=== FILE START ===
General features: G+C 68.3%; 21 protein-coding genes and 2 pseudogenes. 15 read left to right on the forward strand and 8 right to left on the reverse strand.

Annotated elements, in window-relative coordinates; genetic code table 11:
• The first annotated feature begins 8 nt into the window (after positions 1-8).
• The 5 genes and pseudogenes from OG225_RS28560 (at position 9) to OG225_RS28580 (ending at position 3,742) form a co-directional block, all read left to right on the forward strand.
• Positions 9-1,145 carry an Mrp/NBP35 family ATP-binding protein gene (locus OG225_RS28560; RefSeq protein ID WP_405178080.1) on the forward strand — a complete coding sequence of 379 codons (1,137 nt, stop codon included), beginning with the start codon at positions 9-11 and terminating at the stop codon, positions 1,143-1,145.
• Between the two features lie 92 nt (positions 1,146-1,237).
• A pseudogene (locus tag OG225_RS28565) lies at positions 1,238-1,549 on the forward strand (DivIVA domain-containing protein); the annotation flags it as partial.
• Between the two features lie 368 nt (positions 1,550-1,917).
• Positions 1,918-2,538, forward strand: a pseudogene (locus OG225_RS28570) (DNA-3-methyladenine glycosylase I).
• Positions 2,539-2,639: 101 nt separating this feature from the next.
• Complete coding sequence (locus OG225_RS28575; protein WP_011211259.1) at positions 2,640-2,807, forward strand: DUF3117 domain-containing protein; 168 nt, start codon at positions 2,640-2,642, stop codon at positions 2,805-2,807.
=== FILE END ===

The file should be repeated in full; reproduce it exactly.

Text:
General features: G+C 68.3%; 21 protein-coding genes and 2 pseudogenes. 15 read left to right on the forward strand and 8 right to left on the reverse strand.

Annotated elements, in window-relative coordinates; genetic code table 11:
• The first annotated feature begins 8 nt into the window (after positions 1-8).
• The 5 genes and pseudogenes from OG225_RS28560 (at position 9) to OG225_RS28580 (ending at position 3,742) form a co-directional block, all read left to right on the forward strand.
• Positions 9-1,145 carry an Mrp/NBP35 family ATP-binding protein gene (locus OG225_RS28560; RefSeq protein ID WP_405178080.1) on the forward strand — a complete coding sequence of 379 codons (1,137 nt, stop codon included), beginning with the start codon at positions 9-11 and terminating at the stop codon, positions 1,143-1,145.
• Between the two features lie 92 nt (positions 1,146-1,237).
• A pseudogene (locus tag OG225_RS28565) lies at positions 1,238-1,549 on the forward strand (DivIVA domain-containing protein); the annotation flags it as partial.
• Between the two features lie 368 nt (positions 1,550-1,917).
• Positions 1,918-2,538, forward strand: a pseudogene (locus OG225_RS28570) (DNA-3-methyladenine glycosylase I).
• Positions 2,539-2,639: 101 nt separating this feature from the next.
• Complete coding sequence (locus OG225_RS28575; protein WP_011211259.1) at positions 2,640-2,807, forward strand: DUF3117 domain-containing protein; 168 nt, start codon at positions 2,640-2,642, stop codon at positions 2,805-2,807.